There are 3 cons: cost to install, cost to maintain, and the biggest problem, additional wingspan. A 737 without winglets has a 112-foot wingspan. With winglets, the wingspan is 117 feet. So, a 737 without winglets can park at almost any gate that handles an MD-80. But with the winglets, it cuts down on the number of possible gates, particularly at a place like ORD and LGA, which have some tight gates
Qqflyboy From United States of America, joined Oct 2003, 2200 posts, RR: 14 Reply 21, posted (8 years 6 months 4 days 12 hours ago) and read 5838 times:
The question pops up regularly now in company "Questions and Answers" sessions. AA has twice already looked into winglets and decided against them. However, we were informed in the last month that AA is, once again, evaluating winglets based on persistently high fuel costs. There is also more data available on their performance which AA is taking into account. So, yes, they have and are considering them, but, the proverbial fat lady hasn't sung. Since the company keeps revisiting the idea I think it's just a matter of when, not if.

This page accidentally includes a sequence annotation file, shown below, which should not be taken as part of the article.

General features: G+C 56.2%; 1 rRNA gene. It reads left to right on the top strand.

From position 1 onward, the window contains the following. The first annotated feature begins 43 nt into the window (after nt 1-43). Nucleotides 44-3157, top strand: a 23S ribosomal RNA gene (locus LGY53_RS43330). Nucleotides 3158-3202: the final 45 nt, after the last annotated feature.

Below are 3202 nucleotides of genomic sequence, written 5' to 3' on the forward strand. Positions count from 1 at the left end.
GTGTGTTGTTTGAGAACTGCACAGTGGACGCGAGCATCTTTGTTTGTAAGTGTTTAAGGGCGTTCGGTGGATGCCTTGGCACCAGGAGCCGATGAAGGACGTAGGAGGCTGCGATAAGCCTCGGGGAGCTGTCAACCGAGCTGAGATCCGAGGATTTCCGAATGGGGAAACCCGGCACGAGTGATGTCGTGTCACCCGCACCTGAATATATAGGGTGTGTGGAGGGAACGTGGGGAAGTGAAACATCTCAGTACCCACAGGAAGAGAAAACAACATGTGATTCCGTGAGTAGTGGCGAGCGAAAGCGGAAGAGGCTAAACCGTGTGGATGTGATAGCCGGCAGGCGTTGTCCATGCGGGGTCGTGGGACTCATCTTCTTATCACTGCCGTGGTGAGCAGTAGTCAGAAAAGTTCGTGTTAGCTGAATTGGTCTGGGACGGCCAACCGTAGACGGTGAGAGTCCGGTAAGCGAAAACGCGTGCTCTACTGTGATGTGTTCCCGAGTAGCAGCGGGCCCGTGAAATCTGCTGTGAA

And as everyone else has mentioned on this board, AA has dramatically stepped up "tankering." We are routinely flying fully fueled now to the west coast so as to not have to get fuel, or very little fuel, in California and Nevada. I know this comes into play in a lot of other markets, this is just the region recently highlighted by the company for some of the highest fuel prices.
The views expressed are mine alone and do not necessarily reflect my employer’s views.
Mattbna From United States of America, joined Dec 2003, 309 posts, RR: 7 Reply 22, posted (8 years 6 months 4 days 11 hours ago) and read 5569 times:
Given that they are stretched thin to pay their debt right now, taking on something like a million dollars per 737 is not high on the list right now